Specialized skills (which, like knowledge, can be taught) include management of pre-hospital trauma (GSW's, fractures, poisonings, cardiac arrest, etc), IV fluid and drug administration, Rapid Sequence Intubation (RSI), cricothyrotomy, Advanced Cardiac Life Support including cardioversion/defibrillation and meds, 12 lead EKG interpretation and MI (heart attack) treatments, chest decompression, and many others.

The paramedic is often the only one on scene with the skills and training necessary to provide acute level care for the patient, and must provide it while managing other aspects of a potentially dangerous scene as well, not to mention while bumping down the road. Paramedics do take orders from physicians (and many states, including CO include a provision allowing the medic to perform any skill delegated to them by their supervising physician, as long as they have some degree of training in that skill, permitting them to work in emergency department settings) via radio/phone in advanced cases where consultation is mandated or desired.

Paramedics do not take orders from nurses, either, nor do they seek to "be above nurses" as a previous post implied. Many do seek employment outside of prehospital care because of poor wages (avg salary of 30k/year with an AAS degree in paramedicine vs. 60k/year with an AAS in nursing, which is largely due to a strong nursing union and the lack thereof in EMS community).

There may be more nurses than paramedics, but might doesn't necessarily make right, and a nurse with a doctorate level education in the theory of nursing care/nursing administration does not provide a better standard of acute emergency care than a paramedic with an AAS degree (which is currently the highest level of certification you can receive outside of a management degree) and rigorous, specialized training and real street experience.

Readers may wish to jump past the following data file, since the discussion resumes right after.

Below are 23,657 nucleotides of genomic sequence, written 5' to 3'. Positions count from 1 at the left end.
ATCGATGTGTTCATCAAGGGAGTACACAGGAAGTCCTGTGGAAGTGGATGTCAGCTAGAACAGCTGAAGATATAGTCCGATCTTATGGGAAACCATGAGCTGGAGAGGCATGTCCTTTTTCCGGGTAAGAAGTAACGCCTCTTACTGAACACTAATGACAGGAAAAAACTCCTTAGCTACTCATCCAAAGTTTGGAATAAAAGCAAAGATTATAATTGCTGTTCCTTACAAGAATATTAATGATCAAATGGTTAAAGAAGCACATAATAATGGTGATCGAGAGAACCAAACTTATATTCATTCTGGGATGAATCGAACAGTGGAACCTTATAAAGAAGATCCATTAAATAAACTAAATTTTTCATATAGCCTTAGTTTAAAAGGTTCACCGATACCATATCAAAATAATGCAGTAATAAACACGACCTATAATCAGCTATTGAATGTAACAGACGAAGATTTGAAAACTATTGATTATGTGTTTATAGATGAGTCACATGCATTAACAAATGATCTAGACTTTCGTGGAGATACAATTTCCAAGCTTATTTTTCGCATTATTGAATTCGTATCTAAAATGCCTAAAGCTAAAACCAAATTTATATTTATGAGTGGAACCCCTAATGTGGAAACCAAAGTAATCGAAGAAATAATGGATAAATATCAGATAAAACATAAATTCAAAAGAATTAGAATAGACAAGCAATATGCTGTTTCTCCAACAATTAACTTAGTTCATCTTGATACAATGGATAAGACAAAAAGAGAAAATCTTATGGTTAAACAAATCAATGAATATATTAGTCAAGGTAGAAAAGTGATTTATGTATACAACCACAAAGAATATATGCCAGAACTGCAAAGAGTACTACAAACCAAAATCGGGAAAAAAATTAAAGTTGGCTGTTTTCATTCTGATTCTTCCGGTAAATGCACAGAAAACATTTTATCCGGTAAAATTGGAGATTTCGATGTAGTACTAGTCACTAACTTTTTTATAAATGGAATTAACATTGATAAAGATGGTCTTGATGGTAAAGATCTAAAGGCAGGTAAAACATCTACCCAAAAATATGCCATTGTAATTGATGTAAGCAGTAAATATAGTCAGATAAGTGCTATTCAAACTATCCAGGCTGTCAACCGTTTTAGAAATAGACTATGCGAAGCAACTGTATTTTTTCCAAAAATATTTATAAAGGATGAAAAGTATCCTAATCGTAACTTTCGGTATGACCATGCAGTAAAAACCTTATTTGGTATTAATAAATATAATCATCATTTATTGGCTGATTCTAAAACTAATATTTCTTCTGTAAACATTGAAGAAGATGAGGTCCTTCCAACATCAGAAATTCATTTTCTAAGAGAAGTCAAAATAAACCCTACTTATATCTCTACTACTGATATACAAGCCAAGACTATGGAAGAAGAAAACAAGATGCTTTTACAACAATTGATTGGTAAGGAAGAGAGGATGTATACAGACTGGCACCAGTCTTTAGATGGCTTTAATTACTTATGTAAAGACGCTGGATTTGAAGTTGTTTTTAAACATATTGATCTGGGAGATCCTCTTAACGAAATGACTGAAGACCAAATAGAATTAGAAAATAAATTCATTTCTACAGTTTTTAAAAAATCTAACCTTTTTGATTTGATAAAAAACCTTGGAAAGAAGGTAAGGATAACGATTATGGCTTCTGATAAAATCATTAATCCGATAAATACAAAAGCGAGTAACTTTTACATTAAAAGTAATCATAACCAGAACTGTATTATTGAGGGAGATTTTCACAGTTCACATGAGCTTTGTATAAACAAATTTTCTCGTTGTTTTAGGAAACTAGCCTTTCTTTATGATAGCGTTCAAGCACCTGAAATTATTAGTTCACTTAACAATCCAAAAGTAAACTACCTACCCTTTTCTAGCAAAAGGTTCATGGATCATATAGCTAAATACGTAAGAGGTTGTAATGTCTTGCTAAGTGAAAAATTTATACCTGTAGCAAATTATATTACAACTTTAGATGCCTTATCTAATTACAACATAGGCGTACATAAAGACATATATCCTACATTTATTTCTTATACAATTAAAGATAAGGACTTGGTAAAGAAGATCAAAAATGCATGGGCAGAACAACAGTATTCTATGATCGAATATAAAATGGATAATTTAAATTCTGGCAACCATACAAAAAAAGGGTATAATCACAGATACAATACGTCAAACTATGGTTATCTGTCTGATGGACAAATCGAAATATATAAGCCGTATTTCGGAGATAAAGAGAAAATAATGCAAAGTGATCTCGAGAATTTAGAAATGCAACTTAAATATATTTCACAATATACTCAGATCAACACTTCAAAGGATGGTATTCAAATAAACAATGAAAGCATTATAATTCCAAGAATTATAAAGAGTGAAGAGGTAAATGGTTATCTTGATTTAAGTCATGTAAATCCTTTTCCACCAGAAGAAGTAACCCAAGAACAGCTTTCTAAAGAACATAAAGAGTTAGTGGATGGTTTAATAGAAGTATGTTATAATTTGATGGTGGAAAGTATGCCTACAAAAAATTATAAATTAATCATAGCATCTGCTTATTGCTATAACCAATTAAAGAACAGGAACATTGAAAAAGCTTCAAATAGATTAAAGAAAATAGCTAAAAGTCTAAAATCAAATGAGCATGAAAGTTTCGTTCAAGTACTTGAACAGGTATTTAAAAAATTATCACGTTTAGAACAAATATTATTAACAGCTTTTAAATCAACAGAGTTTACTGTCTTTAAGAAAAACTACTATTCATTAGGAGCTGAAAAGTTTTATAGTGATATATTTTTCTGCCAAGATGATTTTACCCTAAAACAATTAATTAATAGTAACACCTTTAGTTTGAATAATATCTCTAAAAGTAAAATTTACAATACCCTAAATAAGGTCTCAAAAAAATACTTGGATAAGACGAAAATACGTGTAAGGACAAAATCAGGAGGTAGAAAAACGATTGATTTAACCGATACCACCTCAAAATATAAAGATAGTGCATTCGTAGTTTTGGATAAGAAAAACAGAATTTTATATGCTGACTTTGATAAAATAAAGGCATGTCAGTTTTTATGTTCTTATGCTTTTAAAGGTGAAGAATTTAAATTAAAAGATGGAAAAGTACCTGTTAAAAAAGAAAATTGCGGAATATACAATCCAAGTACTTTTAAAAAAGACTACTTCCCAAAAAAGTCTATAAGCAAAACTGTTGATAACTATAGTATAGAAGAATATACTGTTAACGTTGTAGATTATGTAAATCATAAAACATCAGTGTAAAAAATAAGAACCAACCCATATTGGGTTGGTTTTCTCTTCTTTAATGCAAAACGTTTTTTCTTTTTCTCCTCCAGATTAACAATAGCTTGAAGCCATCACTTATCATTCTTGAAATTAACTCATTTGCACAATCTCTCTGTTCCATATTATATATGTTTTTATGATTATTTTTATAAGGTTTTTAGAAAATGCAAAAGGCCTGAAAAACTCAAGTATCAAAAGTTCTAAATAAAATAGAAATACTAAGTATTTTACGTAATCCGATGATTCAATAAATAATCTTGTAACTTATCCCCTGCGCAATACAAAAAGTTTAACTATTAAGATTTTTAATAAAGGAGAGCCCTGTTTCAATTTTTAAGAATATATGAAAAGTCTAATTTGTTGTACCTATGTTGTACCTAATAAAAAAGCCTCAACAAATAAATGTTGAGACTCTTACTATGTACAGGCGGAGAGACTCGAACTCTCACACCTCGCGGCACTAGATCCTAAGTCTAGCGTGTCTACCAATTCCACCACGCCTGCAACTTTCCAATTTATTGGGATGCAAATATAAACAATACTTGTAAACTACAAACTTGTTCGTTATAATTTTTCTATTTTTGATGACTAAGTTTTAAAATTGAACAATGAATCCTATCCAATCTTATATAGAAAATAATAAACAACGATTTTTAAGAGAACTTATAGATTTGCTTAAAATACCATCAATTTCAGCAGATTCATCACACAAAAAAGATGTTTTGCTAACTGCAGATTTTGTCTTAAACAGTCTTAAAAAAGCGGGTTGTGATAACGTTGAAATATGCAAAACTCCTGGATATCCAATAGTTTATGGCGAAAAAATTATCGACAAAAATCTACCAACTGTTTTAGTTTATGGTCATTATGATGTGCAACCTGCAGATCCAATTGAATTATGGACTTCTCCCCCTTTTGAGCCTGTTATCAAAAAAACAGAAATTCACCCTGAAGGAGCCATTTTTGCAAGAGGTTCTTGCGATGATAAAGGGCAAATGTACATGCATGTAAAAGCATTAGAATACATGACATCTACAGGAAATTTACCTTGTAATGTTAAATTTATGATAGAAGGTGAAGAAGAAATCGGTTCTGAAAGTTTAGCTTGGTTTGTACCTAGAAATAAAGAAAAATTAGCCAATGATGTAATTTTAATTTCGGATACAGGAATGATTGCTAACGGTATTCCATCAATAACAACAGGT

By anon46911 — On Sep 29, 2009

Paramedics are trained to transport the patient safely to hospital. While transporting the patient they do stabilize them, which could mean administering life saving medications. Most paramedics work within protocol and in conjunction with an emergency department, hence they are not just prescribing any drugs and administering them. A Registered Nurse's training is mostly geared towards a hospital environment. There are some RNs that do work in the field, but most do not. Registered Nurses have varying degrees of education ranging all the way to the Ph.D level. A study showed 35 percent of RN's have bachelors degrees, much higher than a paramedic certificate or associate degree. This is why nurses will not take orders from a paramedic; nurses are more educated. Although paramedics might be able to perform an intubation (this is a skill that can be taught) there are many nurses who can intubate patients. Nurses have more theoretical knowledge because of their length of education. Paramedics serve a vital role in health care, but they are not above a Registered Nurse.